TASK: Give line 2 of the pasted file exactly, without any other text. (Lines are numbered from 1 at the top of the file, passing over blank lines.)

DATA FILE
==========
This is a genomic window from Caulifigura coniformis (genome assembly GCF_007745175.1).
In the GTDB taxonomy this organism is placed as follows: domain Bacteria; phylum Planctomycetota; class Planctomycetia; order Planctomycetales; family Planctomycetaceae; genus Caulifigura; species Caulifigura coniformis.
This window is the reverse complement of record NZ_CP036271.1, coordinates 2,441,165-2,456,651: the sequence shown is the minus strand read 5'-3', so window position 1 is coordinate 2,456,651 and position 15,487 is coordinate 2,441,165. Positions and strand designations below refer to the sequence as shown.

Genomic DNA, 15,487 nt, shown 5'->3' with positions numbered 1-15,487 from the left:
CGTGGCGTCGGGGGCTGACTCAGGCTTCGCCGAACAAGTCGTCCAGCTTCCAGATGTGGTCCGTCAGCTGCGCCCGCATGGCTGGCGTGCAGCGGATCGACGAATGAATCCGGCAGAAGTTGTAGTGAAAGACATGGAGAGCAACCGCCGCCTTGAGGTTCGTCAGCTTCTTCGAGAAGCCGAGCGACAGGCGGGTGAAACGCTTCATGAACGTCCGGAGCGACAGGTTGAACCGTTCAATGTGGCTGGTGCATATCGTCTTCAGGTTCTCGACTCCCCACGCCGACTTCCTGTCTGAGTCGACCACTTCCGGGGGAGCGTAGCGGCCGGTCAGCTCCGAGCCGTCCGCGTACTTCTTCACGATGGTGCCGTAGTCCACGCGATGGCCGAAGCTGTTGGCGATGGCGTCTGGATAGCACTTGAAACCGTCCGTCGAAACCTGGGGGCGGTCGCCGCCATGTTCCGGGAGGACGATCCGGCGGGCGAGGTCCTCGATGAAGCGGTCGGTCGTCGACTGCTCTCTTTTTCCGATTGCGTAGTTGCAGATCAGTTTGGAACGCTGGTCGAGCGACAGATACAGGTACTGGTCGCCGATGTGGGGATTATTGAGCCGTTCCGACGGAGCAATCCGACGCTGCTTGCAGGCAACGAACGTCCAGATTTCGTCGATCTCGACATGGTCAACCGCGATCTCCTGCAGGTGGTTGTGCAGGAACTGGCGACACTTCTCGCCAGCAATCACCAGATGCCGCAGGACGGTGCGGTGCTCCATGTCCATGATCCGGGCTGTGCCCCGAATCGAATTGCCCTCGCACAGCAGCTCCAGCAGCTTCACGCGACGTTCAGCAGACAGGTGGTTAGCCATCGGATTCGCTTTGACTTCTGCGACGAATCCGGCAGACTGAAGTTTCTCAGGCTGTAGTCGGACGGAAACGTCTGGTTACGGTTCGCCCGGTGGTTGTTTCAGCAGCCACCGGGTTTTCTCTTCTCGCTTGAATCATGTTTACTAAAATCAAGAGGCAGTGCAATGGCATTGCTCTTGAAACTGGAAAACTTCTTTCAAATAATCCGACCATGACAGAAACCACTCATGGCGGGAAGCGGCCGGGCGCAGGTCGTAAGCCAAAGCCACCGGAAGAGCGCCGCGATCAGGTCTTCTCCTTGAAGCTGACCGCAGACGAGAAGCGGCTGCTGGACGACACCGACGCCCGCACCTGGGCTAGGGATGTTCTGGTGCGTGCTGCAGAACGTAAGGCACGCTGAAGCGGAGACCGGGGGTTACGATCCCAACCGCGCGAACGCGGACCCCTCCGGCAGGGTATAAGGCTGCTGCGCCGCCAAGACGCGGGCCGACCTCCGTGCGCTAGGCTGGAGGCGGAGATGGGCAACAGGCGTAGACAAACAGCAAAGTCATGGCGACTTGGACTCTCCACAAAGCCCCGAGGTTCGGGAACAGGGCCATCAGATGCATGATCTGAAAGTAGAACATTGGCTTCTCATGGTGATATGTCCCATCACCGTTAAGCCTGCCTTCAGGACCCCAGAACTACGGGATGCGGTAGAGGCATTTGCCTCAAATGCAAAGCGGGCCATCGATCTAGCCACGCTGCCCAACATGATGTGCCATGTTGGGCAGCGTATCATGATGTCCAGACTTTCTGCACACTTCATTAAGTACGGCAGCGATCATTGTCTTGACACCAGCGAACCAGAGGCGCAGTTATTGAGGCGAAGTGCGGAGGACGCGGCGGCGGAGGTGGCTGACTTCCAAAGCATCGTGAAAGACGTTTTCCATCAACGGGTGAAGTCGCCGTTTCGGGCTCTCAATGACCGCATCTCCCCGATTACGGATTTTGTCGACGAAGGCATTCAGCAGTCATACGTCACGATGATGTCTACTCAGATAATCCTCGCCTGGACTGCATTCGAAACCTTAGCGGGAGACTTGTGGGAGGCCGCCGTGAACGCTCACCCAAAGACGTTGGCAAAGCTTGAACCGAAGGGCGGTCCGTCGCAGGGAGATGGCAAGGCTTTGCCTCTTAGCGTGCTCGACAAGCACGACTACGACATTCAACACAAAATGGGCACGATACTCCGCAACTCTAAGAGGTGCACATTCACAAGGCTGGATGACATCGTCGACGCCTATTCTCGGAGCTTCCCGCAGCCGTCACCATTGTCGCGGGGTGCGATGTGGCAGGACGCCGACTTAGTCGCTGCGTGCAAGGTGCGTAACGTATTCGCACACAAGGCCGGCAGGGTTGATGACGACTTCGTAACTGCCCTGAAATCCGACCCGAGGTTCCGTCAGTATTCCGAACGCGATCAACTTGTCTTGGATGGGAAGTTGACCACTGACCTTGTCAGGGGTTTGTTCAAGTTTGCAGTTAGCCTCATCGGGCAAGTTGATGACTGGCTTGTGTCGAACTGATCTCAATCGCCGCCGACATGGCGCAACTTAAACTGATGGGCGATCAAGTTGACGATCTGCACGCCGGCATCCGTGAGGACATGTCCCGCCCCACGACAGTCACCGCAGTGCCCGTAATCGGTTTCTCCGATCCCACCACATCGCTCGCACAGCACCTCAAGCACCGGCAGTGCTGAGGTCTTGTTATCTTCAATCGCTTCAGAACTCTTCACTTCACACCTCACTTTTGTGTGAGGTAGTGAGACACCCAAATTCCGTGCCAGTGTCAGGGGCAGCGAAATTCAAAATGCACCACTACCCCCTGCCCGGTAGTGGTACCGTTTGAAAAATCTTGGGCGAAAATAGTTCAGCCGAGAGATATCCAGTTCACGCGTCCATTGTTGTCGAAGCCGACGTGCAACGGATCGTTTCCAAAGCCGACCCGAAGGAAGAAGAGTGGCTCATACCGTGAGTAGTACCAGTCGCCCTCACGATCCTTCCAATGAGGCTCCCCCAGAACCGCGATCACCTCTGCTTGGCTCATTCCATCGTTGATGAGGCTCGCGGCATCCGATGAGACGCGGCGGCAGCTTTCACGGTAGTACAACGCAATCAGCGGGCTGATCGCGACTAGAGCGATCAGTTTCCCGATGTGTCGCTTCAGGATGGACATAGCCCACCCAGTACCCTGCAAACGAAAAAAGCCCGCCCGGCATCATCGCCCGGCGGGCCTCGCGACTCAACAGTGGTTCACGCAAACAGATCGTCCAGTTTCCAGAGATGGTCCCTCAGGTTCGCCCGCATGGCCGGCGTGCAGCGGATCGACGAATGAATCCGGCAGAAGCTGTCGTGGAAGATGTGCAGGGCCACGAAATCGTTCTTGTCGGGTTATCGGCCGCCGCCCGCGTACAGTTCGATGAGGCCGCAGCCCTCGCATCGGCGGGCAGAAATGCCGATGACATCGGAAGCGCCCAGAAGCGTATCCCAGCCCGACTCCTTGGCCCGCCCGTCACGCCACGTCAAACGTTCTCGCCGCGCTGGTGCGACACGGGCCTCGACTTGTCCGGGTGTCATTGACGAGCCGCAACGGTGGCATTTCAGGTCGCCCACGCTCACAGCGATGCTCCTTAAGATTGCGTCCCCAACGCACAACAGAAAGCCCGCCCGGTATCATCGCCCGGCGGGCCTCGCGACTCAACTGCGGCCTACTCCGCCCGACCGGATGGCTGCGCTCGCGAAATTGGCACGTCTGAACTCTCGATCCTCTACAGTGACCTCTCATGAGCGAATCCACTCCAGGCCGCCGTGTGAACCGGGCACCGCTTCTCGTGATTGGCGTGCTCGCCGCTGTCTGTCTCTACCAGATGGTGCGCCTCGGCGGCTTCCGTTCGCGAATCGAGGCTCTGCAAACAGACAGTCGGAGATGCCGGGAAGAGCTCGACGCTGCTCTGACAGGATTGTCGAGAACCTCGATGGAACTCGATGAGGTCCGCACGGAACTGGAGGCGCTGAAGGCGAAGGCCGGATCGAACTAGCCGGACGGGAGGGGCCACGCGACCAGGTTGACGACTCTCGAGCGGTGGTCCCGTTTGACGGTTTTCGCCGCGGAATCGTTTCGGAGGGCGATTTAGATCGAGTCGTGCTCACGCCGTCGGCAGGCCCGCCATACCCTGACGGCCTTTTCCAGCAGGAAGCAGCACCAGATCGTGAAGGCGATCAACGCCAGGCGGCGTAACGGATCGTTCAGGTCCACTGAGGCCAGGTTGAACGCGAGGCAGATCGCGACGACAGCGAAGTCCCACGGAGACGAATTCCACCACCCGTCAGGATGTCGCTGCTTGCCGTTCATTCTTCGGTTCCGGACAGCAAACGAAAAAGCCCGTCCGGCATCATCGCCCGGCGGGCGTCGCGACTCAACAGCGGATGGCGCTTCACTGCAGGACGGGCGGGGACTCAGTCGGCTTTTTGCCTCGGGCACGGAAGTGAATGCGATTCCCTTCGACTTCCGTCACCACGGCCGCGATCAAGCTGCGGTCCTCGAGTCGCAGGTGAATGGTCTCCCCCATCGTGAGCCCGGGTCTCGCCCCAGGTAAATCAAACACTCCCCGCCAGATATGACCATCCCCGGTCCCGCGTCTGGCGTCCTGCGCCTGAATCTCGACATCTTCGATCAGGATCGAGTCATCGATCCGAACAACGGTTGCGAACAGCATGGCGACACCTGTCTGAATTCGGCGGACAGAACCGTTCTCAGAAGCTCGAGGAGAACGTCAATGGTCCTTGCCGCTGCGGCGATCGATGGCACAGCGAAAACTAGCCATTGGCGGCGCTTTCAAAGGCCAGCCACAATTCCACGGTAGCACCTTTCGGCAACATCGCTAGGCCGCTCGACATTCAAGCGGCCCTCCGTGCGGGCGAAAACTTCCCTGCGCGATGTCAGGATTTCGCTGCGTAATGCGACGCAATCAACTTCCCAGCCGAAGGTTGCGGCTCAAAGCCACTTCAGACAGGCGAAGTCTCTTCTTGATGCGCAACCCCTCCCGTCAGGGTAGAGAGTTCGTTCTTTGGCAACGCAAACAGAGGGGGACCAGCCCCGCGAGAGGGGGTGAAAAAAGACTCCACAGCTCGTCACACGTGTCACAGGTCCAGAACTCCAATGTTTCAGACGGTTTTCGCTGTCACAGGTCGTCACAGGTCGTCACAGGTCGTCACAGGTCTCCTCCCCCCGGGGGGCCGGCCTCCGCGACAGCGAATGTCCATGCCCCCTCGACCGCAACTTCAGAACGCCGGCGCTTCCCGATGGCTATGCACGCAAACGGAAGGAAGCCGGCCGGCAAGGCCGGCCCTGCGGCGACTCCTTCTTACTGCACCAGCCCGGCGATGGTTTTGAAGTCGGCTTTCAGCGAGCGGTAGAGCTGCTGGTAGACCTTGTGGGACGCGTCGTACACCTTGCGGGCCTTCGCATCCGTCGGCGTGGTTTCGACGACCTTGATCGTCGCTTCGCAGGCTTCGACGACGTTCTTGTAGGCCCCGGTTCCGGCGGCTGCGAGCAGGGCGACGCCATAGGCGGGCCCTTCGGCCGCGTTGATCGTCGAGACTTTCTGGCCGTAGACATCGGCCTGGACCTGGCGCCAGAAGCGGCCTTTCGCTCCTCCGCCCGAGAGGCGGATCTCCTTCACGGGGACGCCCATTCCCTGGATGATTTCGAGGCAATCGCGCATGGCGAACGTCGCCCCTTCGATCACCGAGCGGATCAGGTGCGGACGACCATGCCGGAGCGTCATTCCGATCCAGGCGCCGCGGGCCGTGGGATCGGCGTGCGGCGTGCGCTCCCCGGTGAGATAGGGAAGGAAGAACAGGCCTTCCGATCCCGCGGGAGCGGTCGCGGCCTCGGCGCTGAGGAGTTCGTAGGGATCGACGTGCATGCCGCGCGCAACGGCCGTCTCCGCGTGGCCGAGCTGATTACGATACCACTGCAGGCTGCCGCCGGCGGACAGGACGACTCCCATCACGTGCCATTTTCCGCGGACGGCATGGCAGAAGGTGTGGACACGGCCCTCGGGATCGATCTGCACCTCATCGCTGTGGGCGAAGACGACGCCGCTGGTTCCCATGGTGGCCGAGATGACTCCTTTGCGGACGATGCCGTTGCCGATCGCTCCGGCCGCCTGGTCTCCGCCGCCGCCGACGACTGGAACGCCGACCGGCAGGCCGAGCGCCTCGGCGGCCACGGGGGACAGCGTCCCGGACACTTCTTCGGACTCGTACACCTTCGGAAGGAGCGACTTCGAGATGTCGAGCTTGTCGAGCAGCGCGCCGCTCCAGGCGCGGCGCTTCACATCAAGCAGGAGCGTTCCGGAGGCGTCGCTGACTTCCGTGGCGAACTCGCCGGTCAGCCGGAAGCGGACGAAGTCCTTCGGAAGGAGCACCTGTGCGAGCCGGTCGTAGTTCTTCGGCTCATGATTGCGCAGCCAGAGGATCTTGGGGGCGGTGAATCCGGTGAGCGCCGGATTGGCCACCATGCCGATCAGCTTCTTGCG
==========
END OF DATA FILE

In the GTDB taxonomy this organism is placed as follows: domain Bacteria; phylum Planctomycetota; class Planctomycetia; order Planctomycetales; family Planctomycetaceae; genus Caulifigura; species Caulifigura coniformis.